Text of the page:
I started reading Goodrick's "Advancing Guitarist: Applying Guitar Concepts and Techniques".
It's way too difficult for me but since the concept is mentioned in the first few pages I guess it's also fundamental.
I understand the concept of "mode" to more or less derive from that of "scale". And a vamp is probably an indication to let yourself experiment.
What do the two words together mean? Is it just to dwindle in a mode and then another?
If you need me to be more specific, I'll check the book when I get home
I believe a vamp is sort of like a chord motif: so playing a D major chord followed by an A major chord for two bars, repeated, would be a chord vamp, if i'm correct about that (and i could very well be wrong), a chord vamp is generally used for improv. So my guess would be that a modal vamp would be a set of chords used for modal soloing, but i'm no expert and can't tell you for sure. I'm thinking that it could also be a set of chords that are harmonized from a given mode.
I don't have the book here, but I guess he's talking about soloing without harmonising.
Or maybe you're right. I'll have to give you more context.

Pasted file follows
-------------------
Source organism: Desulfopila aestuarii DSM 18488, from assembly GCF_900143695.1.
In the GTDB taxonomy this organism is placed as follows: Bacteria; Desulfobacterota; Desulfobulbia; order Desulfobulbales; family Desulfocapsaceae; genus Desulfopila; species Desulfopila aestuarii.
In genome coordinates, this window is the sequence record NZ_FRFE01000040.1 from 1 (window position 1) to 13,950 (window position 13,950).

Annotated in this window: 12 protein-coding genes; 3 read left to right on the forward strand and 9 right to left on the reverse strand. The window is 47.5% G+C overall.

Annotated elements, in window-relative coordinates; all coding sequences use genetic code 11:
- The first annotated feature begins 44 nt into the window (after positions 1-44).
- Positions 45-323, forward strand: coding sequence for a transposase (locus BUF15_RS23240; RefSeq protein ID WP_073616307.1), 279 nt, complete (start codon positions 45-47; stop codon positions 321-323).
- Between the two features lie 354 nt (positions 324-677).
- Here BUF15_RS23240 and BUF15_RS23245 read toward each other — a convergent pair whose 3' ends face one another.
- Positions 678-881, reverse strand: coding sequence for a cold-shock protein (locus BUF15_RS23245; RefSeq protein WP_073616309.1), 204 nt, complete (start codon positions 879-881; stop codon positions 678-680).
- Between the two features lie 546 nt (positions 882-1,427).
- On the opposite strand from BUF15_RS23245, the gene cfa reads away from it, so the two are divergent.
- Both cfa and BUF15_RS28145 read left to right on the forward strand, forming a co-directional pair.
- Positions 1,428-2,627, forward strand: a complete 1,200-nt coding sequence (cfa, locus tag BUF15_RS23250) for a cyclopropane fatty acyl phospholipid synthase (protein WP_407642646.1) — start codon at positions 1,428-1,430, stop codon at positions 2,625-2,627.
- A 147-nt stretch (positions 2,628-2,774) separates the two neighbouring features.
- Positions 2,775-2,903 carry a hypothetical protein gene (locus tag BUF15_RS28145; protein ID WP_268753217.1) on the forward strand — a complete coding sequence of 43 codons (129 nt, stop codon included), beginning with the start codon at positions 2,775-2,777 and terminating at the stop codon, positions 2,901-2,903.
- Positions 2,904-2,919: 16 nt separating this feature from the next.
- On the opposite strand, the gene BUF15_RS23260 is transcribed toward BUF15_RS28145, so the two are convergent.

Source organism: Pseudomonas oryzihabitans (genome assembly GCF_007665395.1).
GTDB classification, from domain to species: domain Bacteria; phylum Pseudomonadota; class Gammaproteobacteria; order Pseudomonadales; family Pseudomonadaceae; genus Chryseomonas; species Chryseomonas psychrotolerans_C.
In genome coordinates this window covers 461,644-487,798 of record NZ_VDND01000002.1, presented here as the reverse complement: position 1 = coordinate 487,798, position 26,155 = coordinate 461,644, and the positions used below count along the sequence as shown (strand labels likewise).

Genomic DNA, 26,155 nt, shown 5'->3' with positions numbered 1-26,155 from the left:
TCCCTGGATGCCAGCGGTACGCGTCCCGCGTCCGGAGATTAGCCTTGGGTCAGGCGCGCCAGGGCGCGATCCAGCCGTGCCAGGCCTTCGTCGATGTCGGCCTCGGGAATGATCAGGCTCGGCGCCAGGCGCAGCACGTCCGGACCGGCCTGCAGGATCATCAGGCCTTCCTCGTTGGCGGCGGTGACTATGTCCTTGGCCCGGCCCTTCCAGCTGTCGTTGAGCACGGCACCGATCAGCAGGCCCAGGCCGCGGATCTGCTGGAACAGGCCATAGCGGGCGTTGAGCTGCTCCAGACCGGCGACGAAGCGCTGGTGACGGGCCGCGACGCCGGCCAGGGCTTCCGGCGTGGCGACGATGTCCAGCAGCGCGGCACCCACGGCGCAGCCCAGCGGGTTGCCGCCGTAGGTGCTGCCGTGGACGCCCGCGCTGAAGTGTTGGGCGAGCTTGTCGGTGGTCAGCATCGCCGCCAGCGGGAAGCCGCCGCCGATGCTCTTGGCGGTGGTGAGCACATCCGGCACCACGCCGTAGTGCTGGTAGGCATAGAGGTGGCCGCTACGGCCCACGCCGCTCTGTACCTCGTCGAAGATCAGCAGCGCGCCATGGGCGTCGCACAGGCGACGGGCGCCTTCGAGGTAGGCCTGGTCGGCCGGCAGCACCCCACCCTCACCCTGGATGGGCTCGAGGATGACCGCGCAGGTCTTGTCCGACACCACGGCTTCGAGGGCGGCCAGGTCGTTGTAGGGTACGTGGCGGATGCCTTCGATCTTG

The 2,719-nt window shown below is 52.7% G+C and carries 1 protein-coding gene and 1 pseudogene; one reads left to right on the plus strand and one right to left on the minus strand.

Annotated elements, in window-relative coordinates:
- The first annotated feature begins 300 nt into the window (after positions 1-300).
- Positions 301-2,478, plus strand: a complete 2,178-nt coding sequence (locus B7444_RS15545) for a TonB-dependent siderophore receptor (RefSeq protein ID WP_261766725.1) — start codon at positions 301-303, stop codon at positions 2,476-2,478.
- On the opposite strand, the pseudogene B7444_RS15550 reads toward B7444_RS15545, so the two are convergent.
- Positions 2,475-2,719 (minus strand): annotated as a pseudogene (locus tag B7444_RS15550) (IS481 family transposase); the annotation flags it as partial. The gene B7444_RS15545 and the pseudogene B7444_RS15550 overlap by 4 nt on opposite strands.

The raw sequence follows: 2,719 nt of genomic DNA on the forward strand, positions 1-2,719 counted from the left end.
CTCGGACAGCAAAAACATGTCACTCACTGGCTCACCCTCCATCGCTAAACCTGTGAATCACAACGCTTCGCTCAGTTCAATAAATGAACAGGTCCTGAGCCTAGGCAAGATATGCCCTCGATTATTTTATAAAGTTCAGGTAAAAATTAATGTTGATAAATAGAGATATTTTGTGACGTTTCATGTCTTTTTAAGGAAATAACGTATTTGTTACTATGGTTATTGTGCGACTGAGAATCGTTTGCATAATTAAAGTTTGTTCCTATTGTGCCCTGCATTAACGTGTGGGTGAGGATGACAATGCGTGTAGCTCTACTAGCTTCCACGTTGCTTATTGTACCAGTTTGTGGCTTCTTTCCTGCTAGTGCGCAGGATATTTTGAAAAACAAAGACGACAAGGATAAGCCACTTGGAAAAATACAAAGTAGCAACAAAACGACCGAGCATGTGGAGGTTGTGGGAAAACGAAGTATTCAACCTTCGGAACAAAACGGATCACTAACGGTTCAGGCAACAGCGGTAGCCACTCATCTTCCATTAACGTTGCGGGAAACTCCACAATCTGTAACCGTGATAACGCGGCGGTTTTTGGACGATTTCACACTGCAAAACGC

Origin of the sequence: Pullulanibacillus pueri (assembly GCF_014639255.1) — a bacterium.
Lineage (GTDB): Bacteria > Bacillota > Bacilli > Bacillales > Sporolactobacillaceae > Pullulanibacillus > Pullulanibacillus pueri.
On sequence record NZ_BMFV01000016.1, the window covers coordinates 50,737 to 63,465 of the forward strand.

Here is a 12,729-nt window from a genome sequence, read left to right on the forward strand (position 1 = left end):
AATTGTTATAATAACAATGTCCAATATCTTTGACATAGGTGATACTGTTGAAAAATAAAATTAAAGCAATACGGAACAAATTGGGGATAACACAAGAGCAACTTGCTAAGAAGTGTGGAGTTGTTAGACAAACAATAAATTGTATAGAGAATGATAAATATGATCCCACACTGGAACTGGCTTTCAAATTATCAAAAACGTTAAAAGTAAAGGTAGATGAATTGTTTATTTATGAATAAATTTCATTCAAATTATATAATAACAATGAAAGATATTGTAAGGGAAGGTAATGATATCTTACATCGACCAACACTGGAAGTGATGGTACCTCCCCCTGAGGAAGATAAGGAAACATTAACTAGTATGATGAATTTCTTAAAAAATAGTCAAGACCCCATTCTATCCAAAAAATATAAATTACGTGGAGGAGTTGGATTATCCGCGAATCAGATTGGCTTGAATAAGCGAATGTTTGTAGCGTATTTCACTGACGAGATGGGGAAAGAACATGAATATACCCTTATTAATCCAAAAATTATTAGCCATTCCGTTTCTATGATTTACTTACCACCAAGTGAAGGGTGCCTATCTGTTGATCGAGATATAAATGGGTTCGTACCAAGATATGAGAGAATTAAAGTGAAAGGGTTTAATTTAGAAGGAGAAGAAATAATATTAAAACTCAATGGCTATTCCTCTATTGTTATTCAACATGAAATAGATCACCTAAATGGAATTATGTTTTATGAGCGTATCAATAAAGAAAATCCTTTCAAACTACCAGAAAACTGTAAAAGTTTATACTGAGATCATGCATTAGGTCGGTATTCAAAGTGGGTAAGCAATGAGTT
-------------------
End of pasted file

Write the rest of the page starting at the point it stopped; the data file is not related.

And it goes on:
I'll have another go tonite.
'Vamp' is an old jazz piano term for a repeated bass line. In terms of modes, a vamp is a progression of 2-4 chords that repeats over and over... since harmonized modes don't have a V7-I resolution, it's difficult to create 'progressions' in the sense of movement/tension/resolution that you have in major or minor keys.
For instance, if you're playing in E Phrygian, your vamp might go Em-Am.
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Your answer is definitely helpful, but I need to check the book to clarify this.
Thanks a lot
Frank Gambale does a decent job of playing them in his 'Modes, no more mystery' dvd. He plays the IV & V chords from the major scale progression and adds the tonal-center root note (from the mode) on the low string. For instance, playing D Dorian, he'll play a vamp with the IV & V from C (F & G) and put a D note on top. Then he'll blow through them in D Dorian.
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I'm most likely wrong, but I always thought a vamp was a loop. Like you made a vamp out of a couple of chords, looped it, and worked a melody (or whatever) over it,.
Vai made that comment in a magazine interview, so I figured thats what it meant.
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I'm almost there. I'll post some conclusion (if I can soon).
In the meanwhile... check this link
Understanding Modes By Adam Levy
It has an example.
Thanks to all of you